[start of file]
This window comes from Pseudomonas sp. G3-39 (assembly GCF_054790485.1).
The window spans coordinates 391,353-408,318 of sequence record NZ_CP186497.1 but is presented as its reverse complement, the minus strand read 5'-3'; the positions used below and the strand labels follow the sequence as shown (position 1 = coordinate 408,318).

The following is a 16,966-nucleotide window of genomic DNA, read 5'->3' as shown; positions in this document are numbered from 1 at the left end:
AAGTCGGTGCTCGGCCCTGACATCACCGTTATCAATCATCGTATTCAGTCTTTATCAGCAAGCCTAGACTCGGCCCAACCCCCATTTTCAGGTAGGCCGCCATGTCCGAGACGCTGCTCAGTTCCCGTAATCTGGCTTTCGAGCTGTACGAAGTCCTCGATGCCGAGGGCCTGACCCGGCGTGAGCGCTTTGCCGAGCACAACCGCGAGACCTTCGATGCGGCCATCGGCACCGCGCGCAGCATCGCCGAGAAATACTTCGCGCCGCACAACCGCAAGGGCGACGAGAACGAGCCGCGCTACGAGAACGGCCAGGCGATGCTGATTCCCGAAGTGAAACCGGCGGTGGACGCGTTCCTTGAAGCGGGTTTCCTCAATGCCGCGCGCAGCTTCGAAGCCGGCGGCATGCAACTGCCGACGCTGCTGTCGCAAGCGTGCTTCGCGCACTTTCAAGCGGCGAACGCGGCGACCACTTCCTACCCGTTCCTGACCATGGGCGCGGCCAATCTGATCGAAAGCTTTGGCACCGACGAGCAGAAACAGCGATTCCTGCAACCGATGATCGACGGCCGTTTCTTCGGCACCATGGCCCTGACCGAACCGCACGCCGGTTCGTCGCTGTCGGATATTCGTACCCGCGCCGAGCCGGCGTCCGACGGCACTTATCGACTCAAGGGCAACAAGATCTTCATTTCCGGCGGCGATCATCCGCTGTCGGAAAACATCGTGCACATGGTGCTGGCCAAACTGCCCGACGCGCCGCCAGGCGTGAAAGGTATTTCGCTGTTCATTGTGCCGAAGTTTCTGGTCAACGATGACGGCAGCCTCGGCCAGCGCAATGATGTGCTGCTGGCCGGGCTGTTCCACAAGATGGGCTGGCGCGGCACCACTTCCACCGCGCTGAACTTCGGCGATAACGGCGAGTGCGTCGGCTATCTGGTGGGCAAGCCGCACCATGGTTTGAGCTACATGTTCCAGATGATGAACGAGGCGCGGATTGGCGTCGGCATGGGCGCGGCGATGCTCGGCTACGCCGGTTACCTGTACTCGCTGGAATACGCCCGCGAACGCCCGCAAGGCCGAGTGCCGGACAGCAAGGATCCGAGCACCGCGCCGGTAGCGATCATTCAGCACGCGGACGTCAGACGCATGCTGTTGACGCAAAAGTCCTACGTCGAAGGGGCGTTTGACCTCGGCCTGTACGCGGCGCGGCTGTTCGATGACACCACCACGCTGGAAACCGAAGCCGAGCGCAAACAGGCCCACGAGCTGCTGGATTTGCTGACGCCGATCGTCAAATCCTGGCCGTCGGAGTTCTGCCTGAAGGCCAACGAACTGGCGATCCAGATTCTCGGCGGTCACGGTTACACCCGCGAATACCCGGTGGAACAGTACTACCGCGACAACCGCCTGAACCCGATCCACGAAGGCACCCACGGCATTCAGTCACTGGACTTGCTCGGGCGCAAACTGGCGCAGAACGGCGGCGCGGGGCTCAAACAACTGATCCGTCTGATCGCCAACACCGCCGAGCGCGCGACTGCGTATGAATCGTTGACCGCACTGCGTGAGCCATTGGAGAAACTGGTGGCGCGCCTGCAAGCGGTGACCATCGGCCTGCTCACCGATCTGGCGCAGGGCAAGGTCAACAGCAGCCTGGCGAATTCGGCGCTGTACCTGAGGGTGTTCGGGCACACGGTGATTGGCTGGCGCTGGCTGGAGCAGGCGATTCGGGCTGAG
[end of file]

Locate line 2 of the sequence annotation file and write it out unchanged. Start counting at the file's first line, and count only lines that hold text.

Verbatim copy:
The window spans coordinates 391,353-408,318 of sequence record NZ_CP186497.1 but is presented as its reverse complement, the minus strand read 5'-3'; the positions used below and the strand labels follow the sequence as shown (position 1 = coordinate 408,318).